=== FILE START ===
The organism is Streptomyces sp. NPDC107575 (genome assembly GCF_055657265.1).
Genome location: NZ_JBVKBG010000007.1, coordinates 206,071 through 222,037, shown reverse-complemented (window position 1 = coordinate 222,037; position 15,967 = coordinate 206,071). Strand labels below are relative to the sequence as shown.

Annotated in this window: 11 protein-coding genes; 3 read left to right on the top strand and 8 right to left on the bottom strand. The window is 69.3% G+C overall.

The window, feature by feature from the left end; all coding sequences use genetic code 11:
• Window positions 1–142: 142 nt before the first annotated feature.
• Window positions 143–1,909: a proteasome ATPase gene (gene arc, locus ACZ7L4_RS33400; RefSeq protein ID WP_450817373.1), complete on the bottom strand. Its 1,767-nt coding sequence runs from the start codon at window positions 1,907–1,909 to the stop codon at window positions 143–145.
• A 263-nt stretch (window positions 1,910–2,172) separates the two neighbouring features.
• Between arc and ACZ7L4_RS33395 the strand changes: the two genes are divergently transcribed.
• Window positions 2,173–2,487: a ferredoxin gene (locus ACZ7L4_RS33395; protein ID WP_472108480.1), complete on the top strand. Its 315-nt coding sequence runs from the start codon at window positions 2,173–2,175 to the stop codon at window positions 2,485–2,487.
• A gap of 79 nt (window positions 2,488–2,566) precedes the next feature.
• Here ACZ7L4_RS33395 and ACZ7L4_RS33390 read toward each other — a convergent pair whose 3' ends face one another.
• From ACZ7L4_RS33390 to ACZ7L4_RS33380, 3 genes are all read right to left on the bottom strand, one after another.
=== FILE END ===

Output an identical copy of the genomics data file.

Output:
The organism is Streptomyces sp. NPDC107575 (genome assembly GCF_055657265.1).
Genome location: NZ_JBVKBG010000007.1, coordinates 206,071 through 222,037, shown reverse-complemented (window position 1 = coordinate 222,037; position 15,967 = coordinate 206,071). Strand labels below are relative to the sequence as shown.

Annotated in this window: 11 protein-coding genes; 3 read left to right on the top strand and 8 right to left on the bottom strand. The window is 69.3% G+C overall.

The window, feature by feature from the left end; all coding sequences use genetic code 11:
• Window positions 1–142: 142 nt before the first annotated feature.
• Window positions 143–1,909: a proteasome ATPase gene (gene arc, locus ACZ7L4_RS33400; RefSeq protein ID WP_450817373.1), complete on the bottom strand. Its 1,767-nt coding sequence runs from the start codon at window positions 1,907–1,909 to the stop codon at window positions 143–145.
• A 263-nt stretch (window positions 1,910–2,172) separates the two neighbouring features.
• Between arc and ACZ7L4_RS33395 the strand changes: the two genes are divergently transcribed.
• Window positions 2,173–2,487: a ferredoxin gene (locus ACZ7L4_RS33395; protein ID WP_472108480.1), complete on the top strand. Its 315-nt coding sequence runs from the start codon at window positions 2,173–2,175 to the stop codon at window positions 2,485–2,487.
• A gap of 79 nt (window positions 2,488–2,566) precedes the next feature.
• Here ACZ7L4_RS33395 and ACZ7L4_RS33390 read toward each other — a convergent pair whose 3' ends face one another.
• From ACZ7L4_RS33390 to ACZ7L4_RS33380, 3 genes are all read right to left on the bottom strand, one after another.